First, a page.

With Gartner forecasting cloud revenue to hit $370 billion by 2023, and Microsoft highlighting how cloud has become a core element in enterprise IT, cloud’s momentum looks unstoppable. But cloud customers are bumping up against some harder realities; according to our most recent cloud data security report, 48% of organizations that store sensitive data in the cloud would consider moving that data back on premises. It’s a costly and time-consuming proposition, yet organizations are thinking about it. Why?
In most cases, organizations uncloud because they face unexpected issues. Initially the plurality of organizations migrated to the cloud to cut costs (31%) and ensure availability for remote workers (26%). However, the survey results show that organizations are ready to uncloud due to their inability to ensure the desired level of protection (24%).
About one third of the organizations would uncloud because they didn’t achieve the initial goals of cloud migration. Among those who moved their data to the cloud to cut costs, 29% are ready to uncloud due to unexpected high costs. Among those who moved data to the cloud for security reasons, 27% would uncloud due to considerable security concerns.
Let’s take a closer look at factors that affect the decision to uncloud, as well as possible best practices that could obviate the challenges.
Unexpectedly high costs from storing too much data in the cloud
Prior to a migration, most companies (67%) don’t discover and classify all the files which actually need migrated; in fact, 63% simply moved all their data to the cloud. This is likely the driver to the unanticipated high costs of storing data in the cloud. Moreover, they neglect to take this opportunity to get rid of redundant, old, and trivial (ROT) files which complicates the lives of users and leads to unusually high cloud storage costs.
Best practice: Before moving data to the cloud, find and classify all your data. By doing this, you can be sure that you are migrating only the data required by the business. In addition to keeping a tight grip on your data (deleting or archiving ROT data), this will lower your overall costs associated with storing data in the cloud.
Inability to ensure the security of sensitive data in the cloud
About half of organizations looking to uncloud had at least one cloud security incident in 2018. This fact is disturbing, since organizations store extremely sensitive data in the cloud: 50% store personally identifying information of customers and clients, 24% store payment data, and 18% store intellectual property. What is even more frightening, 53% of organizations couldn’t determine who was to blame for the security incidents. This means that organizations lack visibility into their cloud environment and cannot investigate security incidents properly, which makes it hard for them to prevent similar incidents in the future and protect their data.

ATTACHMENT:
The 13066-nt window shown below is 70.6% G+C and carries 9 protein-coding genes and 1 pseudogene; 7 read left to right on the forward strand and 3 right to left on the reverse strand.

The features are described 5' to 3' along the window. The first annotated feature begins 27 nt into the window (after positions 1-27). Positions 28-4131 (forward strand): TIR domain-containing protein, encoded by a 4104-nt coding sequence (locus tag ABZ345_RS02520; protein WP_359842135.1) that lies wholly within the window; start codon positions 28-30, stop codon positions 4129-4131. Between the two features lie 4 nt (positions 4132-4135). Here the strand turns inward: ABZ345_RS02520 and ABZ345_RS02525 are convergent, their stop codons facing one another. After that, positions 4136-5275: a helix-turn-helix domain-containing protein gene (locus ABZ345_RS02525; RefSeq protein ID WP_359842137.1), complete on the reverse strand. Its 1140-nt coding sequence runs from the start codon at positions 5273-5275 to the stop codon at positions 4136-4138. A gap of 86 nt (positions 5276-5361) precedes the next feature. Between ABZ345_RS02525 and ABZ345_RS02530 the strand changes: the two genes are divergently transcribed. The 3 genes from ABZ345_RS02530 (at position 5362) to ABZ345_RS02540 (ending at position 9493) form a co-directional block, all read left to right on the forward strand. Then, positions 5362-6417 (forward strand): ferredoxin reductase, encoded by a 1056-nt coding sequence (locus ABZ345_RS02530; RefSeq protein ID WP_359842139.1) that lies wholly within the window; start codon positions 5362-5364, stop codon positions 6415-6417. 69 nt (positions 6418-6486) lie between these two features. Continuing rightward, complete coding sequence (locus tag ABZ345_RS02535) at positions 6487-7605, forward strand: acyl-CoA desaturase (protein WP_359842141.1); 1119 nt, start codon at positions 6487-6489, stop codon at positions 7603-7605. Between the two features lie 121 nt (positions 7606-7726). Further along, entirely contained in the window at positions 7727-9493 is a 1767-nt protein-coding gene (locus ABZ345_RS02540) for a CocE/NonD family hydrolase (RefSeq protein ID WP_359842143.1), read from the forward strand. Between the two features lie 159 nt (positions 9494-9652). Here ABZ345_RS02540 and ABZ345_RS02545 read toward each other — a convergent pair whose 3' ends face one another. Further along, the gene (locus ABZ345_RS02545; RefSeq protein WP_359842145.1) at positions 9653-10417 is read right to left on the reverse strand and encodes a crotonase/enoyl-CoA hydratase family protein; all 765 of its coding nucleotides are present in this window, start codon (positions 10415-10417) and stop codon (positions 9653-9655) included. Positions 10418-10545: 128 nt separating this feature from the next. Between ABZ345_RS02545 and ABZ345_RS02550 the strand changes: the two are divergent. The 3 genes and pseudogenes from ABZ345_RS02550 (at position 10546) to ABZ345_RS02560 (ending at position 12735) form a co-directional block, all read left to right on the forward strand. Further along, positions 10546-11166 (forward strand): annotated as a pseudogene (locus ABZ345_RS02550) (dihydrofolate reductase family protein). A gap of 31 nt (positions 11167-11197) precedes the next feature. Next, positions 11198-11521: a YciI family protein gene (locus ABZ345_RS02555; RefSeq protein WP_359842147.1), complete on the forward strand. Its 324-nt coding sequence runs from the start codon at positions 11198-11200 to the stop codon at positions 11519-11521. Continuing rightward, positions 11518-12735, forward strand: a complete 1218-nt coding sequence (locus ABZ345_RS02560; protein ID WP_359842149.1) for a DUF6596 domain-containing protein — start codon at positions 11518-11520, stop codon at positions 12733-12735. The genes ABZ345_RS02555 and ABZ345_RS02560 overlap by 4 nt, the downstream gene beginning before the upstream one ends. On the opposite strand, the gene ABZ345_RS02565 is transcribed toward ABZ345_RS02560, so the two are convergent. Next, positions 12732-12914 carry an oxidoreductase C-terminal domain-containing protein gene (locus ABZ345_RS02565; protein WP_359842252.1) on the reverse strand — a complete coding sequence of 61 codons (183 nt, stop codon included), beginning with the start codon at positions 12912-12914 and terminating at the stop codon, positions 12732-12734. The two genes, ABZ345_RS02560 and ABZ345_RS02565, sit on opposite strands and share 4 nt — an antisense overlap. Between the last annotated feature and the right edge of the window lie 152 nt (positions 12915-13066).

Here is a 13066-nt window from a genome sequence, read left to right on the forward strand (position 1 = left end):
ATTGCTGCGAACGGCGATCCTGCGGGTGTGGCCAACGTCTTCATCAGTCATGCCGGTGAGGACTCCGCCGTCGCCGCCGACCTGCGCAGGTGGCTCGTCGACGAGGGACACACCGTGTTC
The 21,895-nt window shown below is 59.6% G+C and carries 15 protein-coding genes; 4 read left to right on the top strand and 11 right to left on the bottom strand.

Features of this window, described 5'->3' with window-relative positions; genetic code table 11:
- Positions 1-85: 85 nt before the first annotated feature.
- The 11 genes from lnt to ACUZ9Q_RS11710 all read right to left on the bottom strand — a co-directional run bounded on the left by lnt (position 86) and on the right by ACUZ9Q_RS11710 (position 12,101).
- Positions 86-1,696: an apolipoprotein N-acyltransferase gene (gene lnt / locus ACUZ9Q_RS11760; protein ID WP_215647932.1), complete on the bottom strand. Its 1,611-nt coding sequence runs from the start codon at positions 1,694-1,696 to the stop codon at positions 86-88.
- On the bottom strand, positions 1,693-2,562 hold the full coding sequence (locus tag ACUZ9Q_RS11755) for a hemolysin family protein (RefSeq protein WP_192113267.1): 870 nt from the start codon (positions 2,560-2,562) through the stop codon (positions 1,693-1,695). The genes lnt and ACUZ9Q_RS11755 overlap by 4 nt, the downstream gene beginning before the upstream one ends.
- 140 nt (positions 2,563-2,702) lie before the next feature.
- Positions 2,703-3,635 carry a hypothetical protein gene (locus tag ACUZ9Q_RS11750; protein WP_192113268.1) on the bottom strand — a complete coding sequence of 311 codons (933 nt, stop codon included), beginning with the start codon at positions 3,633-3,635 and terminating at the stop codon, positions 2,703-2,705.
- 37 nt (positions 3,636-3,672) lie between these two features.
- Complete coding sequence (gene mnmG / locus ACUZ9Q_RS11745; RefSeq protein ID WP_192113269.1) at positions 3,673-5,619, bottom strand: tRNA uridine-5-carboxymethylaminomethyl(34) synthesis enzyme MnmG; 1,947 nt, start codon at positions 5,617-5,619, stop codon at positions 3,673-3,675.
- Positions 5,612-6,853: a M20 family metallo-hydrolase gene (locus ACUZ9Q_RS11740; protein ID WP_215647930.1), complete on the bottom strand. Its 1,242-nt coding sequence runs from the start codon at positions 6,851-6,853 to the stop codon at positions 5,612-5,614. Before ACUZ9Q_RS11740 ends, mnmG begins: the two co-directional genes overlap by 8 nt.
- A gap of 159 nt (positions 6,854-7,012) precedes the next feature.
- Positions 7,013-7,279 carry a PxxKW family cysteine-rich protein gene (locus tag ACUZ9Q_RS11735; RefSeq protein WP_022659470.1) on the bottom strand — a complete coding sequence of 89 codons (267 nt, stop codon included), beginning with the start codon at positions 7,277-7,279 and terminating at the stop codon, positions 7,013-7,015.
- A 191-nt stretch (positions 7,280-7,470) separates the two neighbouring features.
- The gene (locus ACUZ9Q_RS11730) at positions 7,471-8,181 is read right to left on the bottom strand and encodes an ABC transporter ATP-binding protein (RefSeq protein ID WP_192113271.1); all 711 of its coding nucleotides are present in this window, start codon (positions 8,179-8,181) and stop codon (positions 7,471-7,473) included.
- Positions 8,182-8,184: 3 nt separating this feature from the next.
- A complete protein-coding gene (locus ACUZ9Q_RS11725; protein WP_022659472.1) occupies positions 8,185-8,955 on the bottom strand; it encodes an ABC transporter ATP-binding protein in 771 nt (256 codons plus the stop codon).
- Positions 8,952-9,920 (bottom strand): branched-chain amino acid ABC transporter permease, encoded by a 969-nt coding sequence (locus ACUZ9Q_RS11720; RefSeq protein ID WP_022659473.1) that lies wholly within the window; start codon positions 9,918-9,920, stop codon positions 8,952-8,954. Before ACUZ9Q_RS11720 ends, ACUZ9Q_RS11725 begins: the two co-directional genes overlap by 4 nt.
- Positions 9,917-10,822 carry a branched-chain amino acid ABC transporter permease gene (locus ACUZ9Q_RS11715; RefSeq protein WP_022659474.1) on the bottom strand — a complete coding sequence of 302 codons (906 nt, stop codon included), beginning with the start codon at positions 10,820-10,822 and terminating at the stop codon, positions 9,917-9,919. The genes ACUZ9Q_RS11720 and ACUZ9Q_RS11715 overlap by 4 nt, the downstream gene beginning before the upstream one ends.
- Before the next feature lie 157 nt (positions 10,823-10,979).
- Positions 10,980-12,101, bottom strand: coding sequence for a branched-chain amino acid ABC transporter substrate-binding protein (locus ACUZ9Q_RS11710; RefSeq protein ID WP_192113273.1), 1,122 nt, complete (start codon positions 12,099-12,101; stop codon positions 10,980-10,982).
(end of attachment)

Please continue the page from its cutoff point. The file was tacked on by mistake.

Best practice: To minimize risk of security incidents and investigate them more efficiently, you should audit your cloud environment to see who did what, when and where, and detect any suspicious activities around sensitive files. Also, don’t forget about data discovery and classification (DDC). “Data classification also allows organizations to focus their security and compliance efforts on sensitive information, to standardize and apply controls commensurate with risk, and to streamline those activities within business processes,” Gartner claims in a 2018 report titled Hype Cycle for Data Security.
The Netwrix study highlights the benefits of DDC and shows that organizations that classify their data have less chance of experiencing an incident. Only 14% of organizations that performed data classification had incidents in 2018 — a rate 3.5 times lower than for organizations that didn’t classify their data.
Lack of financial support and budgetary constraints
It’s hard to protect your data in the cloud if you lack financial support. About 61% of those who plan to uncloud said that their cloud security budgets didn’t increase in 2019, and 38% said that management doesn’t provide any financial support for cloud security initiatives.
Best practice: You need to deliver the value of cloud security investments to your management. Specifically, you need to explain to management that a secure cloud is a great way to boost your business, while failure to protect sensitive data like customer PII can have negative financial impact, resulting in business downtime, costly data breaches, lawsuits, bad publicity and fines from regulatory bodies.
The best way to prevent disappointment with your cloud migration is to understand how much data you have, who has access to it and which data is most critical in your IT environment, so you can prioritize your security efforts and protect your data against compromise. Deep understanding of your data will also help you reduce cloud costs, as well as manage data more effectively by carefully choosing which data to migrate, which to leave on premises, and which to delete or destroy.